|Publication number||US5606341 A|
|Application number||US 08/538,104|
|Publication date||Feb 25, 1997|
|Filing date||Oct 2, 1995|
|Priority date||Oct 2, 1995|
|Also published as||DE69631006D1, DE69631006T2, EP0767415A2, EP0767415A3, EP0767415B1|
|Publication number||08538104, 538104, US 5606341 A, US 5606341A, US-A-5606341, US5606341 A, US5606341A|
|Inventors||Rafael E. Aguilera|
|Original Assignee||Ncr Corporation|
|Export Citation||BiBTeX, EndNote, RefMan|
|Patent Citations (10), Referenced by (161), Classifications (20), Legal Events (6)|
|External Links: USPTO, USPTO Assignment, Espacenet|
The present invention relates generally to laptop computers with a liquid crystal display, and more specifically to such computers using high speed processors, and intended for use in environments sufficiently cold to degrade the display.
Modern laptop computers are battery powered, and weigh less than perhaps 6 pounds (13.2 Kg), and are expected to operate for several hours before the battery requires recharging or replacement. Such computers include a high speed central processing unit ("CPU") and a liquid crystal display ("LCD"). The design of such computers involves conflicting considerations directed to cooling the CPU and to heating the LCD, while minimizing battery drain and weight.
On one hand, because the CPU is very compact and operates at a high clock rate that may exceed 50 MHz, the CPU dissipates several watts of power as heat (8 W for a "'586" or "Pentium" CPU). The surface of a '586 CPU may reach 95° C., despite the use of a heat sink and/or a cooling fan. A heat sink adds weight and adds perhaps $8 to the manufacturing cost of a laptop. A fan adds even more weight, perhaps $12 in cost, and undesirably drains perhaps 2 W power from the battery, shortening battery operating time.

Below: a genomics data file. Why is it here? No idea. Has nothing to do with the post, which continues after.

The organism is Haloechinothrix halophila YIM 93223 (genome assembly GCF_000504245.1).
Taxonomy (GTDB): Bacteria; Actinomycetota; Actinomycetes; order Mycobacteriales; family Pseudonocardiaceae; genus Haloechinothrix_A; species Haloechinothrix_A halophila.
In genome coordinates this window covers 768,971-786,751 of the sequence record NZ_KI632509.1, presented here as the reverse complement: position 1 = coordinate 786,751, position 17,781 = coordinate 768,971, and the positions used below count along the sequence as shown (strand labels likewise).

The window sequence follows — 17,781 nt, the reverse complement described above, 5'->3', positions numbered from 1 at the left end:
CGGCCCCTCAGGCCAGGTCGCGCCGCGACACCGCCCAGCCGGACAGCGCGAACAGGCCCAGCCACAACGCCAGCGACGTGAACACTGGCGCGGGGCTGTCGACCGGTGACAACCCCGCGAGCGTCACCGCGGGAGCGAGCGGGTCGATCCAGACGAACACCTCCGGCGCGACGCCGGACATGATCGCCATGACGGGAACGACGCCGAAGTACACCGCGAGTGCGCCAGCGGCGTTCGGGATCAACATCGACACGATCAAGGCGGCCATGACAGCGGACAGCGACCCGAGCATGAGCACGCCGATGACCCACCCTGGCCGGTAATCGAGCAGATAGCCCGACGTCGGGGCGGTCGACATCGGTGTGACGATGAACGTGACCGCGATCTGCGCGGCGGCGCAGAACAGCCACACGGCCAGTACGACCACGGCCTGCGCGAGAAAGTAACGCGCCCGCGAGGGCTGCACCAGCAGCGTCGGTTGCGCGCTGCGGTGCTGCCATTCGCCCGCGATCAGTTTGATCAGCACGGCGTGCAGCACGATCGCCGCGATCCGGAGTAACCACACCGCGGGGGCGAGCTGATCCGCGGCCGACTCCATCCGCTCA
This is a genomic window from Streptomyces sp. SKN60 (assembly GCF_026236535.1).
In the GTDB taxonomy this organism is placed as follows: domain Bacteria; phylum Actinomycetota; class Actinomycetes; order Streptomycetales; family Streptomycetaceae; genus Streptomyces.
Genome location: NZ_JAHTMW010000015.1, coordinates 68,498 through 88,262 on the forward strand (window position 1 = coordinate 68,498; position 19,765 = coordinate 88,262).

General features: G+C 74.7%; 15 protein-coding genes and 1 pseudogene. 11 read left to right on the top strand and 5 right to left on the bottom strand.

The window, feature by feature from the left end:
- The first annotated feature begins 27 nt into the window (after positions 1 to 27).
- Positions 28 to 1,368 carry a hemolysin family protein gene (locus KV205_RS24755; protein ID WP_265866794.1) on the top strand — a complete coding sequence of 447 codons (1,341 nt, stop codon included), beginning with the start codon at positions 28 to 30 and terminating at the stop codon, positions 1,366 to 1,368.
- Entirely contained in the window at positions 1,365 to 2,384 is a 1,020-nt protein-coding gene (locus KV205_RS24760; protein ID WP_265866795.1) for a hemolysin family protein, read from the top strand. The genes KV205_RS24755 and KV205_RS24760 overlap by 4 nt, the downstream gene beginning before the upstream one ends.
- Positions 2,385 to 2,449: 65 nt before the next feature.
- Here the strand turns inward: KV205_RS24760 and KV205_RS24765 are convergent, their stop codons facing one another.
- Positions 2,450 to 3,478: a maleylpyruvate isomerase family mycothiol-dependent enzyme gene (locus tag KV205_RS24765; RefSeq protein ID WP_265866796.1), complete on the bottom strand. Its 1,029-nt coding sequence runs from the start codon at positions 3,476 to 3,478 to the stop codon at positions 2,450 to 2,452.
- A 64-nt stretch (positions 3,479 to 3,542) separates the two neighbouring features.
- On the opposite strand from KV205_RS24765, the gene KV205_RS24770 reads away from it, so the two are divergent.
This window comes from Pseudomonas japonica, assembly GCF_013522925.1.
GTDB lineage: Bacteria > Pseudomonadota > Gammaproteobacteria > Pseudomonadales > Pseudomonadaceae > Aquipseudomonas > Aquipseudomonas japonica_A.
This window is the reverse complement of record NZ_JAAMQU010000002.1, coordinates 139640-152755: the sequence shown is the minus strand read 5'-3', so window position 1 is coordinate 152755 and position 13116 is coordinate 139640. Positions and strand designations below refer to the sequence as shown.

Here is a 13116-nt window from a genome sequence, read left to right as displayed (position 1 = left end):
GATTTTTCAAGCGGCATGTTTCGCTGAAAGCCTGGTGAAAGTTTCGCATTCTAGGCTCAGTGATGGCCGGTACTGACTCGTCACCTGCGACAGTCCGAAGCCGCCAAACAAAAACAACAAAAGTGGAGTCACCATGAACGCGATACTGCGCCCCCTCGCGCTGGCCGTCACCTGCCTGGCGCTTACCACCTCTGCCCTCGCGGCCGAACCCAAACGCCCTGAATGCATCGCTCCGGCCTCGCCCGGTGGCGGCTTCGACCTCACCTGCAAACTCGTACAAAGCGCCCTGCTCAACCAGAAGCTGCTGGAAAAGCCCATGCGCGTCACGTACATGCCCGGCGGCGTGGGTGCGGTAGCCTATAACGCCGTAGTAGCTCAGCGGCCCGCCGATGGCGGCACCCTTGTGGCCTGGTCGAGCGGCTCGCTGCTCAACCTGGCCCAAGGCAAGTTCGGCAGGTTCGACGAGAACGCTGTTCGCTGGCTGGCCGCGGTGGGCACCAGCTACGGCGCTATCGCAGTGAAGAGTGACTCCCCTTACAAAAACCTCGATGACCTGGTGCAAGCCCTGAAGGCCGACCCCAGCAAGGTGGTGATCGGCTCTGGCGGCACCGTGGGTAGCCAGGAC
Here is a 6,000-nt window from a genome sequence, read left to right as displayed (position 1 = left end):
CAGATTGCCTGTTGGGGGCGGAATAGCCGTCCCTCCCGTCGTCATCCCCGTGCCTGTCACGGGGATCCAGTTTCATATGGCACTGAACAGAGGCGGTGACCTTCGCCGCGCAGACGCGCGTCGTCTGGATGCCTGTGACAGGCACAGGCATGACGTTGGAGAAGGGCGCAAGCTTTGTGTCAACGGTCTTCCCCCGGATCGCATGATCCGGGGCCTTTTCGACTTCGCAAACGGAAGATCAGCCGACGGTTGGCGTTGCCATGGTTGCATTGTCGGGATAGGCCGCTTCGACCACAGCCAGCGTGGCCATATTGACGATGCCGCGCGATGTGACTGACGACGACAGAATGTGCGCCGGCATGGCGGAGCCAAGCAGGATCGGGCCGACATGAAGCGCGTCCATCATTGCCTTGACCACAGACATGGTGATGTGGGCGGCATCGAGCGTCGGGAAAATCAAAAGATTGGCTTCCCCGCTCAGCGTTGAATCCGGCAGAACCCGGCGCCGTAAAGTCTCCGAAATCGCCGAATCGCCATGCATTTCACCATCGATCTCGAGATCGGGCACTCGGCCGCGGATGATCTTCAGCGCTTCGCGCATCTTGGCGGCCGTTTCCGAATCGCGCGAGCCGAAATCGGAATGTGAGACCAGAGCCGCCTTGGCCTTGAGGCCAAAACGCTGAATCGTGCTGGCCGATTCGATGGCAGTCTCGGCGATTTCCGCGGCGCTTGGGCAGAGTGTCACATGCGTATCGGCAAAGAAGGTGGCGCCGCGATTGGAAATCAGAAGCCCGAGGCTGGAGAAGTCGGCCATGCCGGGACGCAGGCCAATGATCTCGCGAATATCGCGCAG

In an attempt to decrease weight and to eliminate fan power consumption, CPUs are cooled using heat pipes through which fluorine or water is passively circulated. Although such techniques can cool a CPU, a leak in the cooling system can go undetected. The result is that the uncooled CPU (typically a $400 component) can overheat and self-destruct within a minute or so.
On the other hand, although it is necessary to cool the CPU, it may also be necessary to heat the LCD to prevent it from becoming sluggish or inoperable at temperatures below about -9° C. In fact, laptop computers designed to military specification include a mesh-like wire heating element disposed behind the LCD display. This heating element permits normal LCD operation at such low temperatures but consumes about 3-5 W of power from the laptop battery. Unfortunately, the power required to heat the LCD shortens the battery operating time.
Thus, there is a need for an inexpensive, light weight system for cooling a CPU in a laptop computer, which system permits instant detection of a cooling system failure. Further, there is a need for a system for heating a LCD in a laptop computer without using power from the laptop battery.
The present invention discloses a system that fulfills both of these needs.
The present invention passively cools a CPU, and conducts the CPU-generated heat to the LCD, where the heat is dissipated and used to warm the LCD permitting normal display function at low ambient temperatures. The present invention includes a CPU-surrounding housing connected by flexible tubes to a radiator-like honeycombed element adjacent the LCD, and a coolant that circulates passively between the housing and the radiator.
The CPU is surrounded by the liquid-tight housing, which has having inlet and outlet ports. These ports are coupled to first ends of the flexible tubes, whose second ends are coupled to outlet and inlet ports of the radiator. The radiator includes a plurality of heat conducting thin walled columns. A preferably biphase coolant circulates passively within the cooling system defined by the housing, tubes, and radiator. Within the house, Heat from the CPU is transferred to the coolant. The heat vaporizes the coolant, which flows passively through the housing outlet port, through a tube, through the radiator inlet port and into the radiator.
The coolant flows through the thin walled columns and condenses, transferring heat to the radiator. At least a portion of this CPU-generated heat is radiated to the LCD, warming it. Gravity and internal pressure help the now fluid coolant flow to the radiator outlet port, through a tube, through the housing inlet port and back into the housing. In this fashion, the CPU is cooled and the CPU-generated heat warms the LCD. If desired, a silicon gel may instead be used as a coolant.